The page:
(Ponderosas, lodgepole pines, sugar pines, incense cedars, manzanita and bitter cherry and rabbitbush. Steller’s jays and dark-eyed juncos and mountain chickadees and kestrels. In the morning it snowed, and then misted as the temperature edged above freezing, and a hard wind blew out of the west. Every tree was frosted glittering white on only its west-facing side: each green needle gloved in white ice. In the afternoon, the sky was wide-open clear and the sun hot on your skin, and in the stony forest there was a sound like a rushing stream, like the clicking, chiming rustle of a room full of typewriters, like a gamelan orchestra: millions of sheaths of ice melting and sliding off and falling and bringing others down with them. Under the boughs of the trees the air was filled with a curtain of glittering, clattering hail; in the open it was gin-clear, hot, and dry.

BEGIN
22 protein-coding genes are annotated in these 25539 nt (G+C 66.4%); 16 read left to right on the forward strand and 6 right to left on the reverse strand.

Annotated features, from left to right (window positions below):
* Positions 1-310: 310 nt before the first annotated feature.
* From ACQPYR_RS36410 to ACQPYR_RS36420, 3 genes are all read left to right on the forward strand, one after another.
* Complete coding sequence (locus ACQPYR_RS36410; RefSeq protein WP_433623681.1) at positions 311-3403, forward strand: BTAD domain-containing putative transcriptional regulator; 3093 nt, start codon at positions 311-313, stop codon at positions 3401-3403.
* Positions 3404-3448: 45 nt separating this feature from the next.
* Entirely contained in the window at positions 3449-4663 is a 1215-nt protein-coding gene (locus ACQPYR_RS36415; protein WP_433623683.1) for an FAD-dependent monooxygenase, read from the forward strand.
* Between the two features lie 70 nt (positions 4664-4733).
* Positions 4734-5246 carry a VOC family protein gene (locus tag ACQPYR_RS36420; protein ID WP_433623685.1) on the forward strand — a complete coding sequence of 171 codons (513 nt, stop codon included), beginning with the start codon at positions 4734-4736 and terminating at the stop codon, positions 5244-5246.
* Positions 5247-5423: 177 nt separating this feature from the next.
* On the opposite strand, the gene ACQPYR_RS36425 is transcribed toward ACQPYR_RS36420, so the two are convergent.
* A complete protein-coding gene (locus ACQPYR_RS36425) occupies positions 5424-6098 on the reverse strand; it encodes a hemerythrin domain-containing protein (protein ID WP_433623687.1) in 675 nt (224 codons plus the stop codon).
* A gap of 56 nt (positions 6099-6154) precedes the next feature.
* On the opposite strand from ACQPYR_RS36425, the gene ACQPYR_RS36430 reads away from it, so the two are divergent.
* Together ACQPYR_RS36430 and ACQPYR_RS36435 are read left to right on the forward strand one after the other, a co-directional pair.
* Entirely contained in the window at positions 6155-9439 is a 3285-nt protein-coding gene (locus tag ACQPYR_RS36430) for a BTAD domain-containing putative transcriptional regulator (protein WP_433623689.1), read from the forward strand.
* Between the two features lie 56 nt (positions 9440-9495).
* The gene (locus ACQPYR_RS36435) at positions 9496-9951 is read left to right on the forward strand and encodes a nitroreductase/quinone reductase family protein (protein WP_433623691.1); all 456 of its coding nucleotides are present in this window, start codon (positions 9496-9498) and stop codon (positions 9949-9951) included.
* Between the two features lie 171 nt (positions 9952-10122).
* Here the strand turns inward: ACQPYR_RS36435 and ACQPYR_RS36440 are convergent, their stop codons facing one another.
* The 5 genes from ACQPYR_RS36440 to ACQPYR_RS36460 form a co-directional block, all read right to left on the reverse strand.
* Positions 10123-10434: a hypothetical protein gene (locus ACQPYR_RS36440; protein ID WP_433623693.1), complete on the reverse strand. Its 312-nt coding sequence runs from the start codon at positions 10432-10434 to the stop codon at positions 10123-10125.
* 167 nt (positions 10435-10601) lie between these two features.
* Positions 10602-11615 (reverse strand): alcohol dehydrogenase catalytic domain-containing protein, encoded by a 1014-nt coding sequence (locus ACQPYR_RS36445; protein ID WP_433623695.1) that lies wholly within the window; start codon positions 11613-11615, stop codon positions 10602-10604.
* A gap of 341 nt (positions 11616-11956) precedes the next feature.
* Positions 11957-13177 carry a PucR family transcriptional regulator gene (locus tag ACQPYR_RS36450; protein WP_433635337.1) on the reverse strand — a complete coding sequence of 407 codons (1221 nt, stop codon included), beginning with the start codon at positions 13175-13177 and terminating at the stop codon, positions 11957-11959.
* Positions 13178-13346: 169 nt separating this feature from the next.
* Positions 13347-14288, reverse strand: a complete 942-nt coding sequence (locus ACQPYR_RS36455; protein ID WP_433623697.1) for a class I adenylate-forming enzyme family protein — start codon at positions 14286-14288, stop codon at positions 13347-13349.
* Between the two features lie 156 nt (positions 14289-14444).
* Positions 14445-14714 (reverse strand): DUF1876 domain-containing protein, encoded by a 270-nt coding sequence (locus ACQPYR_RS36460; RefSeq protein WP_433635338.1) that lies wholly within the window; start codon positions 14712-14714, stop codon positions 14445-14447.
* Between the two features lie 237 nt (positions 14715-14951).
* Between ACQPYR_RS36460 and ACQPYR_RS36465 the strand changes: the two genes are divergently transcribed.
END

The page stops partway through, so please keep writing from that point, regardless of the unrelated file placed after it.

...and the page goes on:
In the desert the unusual rains brought out blooms: desert willow, indigo bush (like an optical trick, ghost-white behind a cloud of searing violet blossoms), brittlebush, monkey flower, lupine – and with them enormous caterpillars. The dust of the arroyos was covered criss-cross with tracks that look like the tires of road bikes left by the hustling hornworms, so many in some places that you have to take every step carefully to keep from crushing a few. It’s hard to imagine the clouds of massive, striped-wing sphinx moths they’ll be later this year. They nestle on stems, long as your middle finger and fat as carrots, gleaming and colorful in the sun like freshly waxed cars. The arroyos and wash canyons, the badlands and walls of sand and ancient mud feel for a few hours like the ocean floor they once were: tall swaying red-tipped ocotillo, carpets of color, bright invertebrates, stony ridges and canyons, deep blue overhead.